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Auburn’s upset caps drama-filled NCAA quarterfinals

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FAYETTEVILLE, Ark. – If the NCAA women’s postseason lacked drama before Tuesday, the quarterfinals of the NCAA Women’s Championship certainly made up for it.

No playoffs were needed in women’s regional play. Same for this week’s match-play cut, which wrapped up early Tuesday morning with Auburn holding on for the eighth and final seed. Even the individual race lacked suspense, as Arkansas senior Maria Fassi impressively cruised to a four-shot victory over Sierra Brooks, who had finished her final round hours before.

Then Tuesday happened.

A six-plus-hour weather delay wasn’t even enough to dampen what was the most exciting quarterfinals since match play was introduced at the women’s championship in 2015.

For the first time in five years, all four quarters were decided by scores of 3-2. Three of the top four seeds lost, including top-ranked USC to Haley Moore-led and defending national champion Arizona. The hosts went “home,” as Jennifer Kupcho’s Wake Forest team knocked off Fassi and the Razorbacks. One match went 24 holes, with Duke’s Virginia Elena Carta beating Stanford’s Ziyi Wang in a thriller to send the Blue Devils through.

And it was all capped by the eighth-seeded Tigers taking down Texas in the dark and completing the most improbable of comebacks.

“I’m a little in shock,” said Auburn coach Melissa Luellen as she walked off the 18th green and toward the media center at Blessings Golf Club. Somehow, she had to gather herself for the semifinal pairings. Her team will face Wake Forest beginning at 7 a.m. Wednesday. (The final will take place Wednesday afternoon.)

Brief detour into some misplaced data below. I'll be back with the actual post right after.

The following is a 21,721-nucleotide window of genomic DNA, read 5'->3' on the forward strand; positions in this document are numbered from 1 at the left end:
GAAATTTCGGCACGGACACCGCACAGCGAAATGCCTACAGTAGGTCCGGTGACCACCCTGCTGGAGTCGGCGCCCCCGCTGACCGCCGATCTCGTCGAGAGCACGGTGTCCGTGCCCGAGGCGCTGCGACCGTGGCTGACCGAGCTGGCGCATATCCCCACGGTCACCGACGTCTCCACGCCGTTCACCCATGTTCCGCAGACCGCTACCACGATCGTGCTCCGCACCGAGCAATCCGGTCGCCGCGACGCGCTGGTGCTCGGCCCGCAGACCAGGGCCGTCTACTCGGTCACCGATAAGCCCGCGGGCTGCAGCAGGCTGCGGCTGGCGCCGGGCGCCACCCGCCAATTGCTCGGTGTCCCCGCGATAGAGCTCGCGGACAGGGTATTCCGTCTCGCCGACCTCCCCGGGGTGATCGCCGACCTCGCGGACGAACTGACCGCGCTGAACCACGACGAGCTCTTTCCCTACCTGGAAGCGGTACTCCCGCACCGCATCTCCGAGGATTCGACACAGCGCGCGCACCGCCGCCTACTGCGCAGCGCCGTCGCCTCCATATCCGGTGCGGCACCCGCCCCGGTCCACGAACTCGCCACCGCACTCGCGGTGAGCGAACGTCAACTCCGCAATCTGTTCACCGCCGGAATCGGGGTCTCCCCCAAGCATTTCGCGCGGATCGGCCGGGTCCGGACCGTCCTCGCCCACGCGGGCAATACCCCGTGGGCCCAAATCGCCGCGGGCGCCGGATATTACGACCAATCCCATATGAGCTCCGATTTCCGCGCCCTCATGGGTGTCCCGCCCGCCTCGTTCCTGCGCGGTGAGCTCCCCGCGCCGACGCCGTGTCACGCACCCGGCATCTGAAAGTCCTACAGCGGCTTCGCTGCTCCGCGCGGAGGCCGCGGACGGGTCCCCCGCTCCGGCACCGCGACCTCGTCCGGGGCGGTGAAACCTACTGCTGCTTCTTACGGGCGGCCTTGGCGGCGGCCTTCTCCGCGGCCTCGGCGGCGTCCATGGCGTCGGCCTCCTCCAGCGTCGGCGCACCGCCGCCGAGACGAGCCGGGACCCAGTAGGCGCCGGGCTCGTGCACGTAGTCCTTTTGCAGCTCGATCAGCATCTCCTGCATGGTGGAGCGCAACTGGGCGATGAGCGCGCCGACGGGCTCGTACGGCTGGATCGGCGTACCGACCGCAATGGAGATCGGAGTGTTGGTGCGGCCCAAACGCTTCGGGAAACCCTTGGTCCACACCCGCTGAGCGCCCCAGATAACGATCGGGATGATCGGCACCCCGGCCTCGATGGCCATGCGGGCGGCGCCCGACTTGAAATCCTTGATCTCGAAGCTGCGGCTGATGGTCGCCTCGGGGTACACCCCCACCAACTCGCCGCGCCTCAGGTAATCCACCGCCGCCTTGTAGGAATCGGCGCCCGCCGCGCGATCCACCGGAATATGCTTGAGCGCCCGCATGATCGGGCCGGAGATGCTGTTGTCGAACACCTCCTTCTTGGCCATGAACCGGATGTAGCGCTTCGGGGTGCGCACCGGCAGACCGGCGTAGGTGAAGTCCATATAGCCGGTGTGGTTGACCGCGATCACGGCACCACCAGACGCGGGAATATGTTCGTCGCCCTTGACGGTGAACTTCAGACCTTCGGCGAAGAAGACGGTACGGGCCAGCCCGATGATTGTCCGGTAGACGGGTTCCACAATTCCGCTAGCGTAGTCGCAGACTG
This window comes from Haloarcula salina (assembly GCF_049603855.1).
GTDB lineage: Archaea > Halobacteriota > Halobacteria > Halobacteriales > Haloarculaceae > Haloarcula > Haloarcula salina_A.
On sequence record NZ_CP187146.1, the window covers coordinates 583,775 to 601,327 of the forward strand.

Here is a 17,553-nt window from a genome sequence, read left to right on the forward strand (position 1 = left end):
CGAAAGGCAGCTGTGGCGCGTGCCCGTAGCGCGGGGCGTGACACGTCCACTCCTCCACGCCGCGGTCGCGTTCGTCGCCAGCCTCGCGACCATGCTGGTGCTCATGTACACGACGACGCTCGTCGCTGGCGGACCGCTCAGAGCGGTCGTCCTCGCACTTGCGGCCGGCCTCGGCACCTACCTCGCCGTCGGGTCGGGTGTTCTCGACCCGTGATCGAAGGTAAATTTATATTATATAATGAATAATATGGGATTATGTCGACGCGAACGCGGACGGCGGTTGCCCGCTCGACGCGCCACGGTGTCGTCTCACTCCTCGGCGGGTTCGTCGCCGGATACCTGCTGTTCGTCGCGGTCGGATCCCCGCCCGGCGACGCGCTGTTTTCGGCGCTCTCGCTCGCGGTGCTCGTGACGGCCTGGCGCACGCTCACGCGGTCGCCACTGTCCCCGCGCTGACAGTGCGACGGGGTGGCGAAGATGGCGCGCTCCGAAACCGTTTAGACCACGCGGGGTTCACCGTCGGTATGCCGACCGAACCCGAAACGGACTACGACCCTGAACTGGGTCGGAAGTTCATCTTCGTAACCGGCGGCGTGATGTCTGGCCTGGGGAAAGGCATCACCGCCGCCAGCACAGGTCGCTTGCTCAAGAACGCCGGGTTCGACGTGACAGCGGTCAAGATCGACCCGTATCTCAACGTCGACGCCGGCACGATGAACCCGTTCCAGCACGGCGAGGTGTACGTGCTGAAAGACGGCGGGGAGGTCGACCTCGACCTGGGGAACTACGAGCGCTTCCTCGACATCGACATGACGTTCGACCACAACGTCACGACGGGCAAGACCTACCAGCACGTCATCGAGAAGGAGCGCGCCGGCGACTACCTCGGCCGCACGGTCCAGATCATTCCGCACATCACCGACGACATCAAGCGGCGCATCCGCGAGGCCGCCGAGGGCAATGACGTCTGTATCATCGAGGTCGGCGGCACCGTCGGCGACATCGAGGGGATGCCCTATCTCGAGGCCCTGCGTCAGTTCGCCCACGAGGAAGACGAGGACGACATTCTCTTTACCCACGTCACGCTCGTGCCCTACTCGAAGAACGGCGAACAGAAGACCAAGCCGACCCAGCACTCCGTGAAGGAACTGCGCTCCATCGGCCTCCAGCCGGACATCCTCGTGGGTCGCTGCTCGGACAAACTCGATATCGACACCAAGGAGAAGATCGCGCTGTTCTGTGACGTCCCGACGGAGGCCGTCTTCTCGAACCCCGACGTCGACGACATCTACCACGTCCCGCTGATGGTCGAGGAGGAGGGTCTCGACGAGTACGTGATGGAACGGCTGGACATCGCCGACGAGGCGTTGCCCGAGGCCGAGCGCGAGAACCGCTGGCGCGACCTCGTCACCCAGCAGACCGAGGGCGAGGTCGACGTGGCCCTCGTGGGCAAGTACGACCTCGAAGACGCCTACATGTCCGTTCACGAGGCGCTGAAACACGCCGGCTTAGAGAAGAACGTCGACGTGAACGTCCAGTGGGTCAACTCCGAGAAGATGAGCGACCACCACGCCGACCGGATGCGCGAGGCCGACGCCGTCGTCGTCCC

“I guess the moral of the story is to never give up,” she added.

Auburn entered match play as not only the worst seed but also the lowest-ranked team at No. 13 in Golfstat. The Tigers were making their NCAA match play debut and doing so with a lineup that included three sophomores and a redshirt freshman.

Everything seemed to favor the talented and top-seeded Longhorns. But match play doesn’t play favorites; it prefers volatility, and that’s exactly what it got.

Early on the back nine, Texas was in control, leading 3 up in four of the five matches. Hailee Cooper and Kaitlyn Papp were able to close out victories at the front of the Longhorns lineup to put Auburn on the ropes. But the Tigers didn’t back down.

“We’re definitely the underdog and we’ve kind of been that way the whole season,” said sophomore Mychael O’Berry, “and we don’t really like it.”

O’Berry found herself 3 down with five holes to play against Sara Kouskova when Luellen came to her on the 13th tee and told her, “You need to flip this match.” O’Berry fought back and did, getting up and down at the par-4 18th hole and watching as Kouskova lipped out a par putt to send the match to extra holes.

“She’s just a fighter,” Luellen said of O’Berry. “She gave me goosebumps watching her hit the shots down the stretch that she needed to hit.”

By that time, Auburn freshman Brooke Sansom was already playing bonus golf against Emilee Hoffman, both players battling for the deciding point. Earlier in the match, Sansom was 4 down after 11 holes before asking herself, “Brooke, what are you doing?”

“I was just giving shots away,” she said. “But then something just flipped.”

She won four straight holes to square the match before birdieing the par-3 17th to take her first lead. Three holes later, on the second extra hole, Sansom birdied to extend the Tigers’ season.

“We feed off of each other,” Sansom said. “We feel the vibes that everyone is sending out and it motivates us to get the job done.”

Auburn doesn’t plan on killing those vibes, either.

“We’re going to try to let this high carry over to tomorrow,” Sansom said.

Why not? The Tigers have nothing to lose. As Luellen said, they’re “swinging for the fences.”

And ready for a crack at an NCAA title on what is shaping up to be an action-packed final day in Arkansas. But can it beat Tuesday?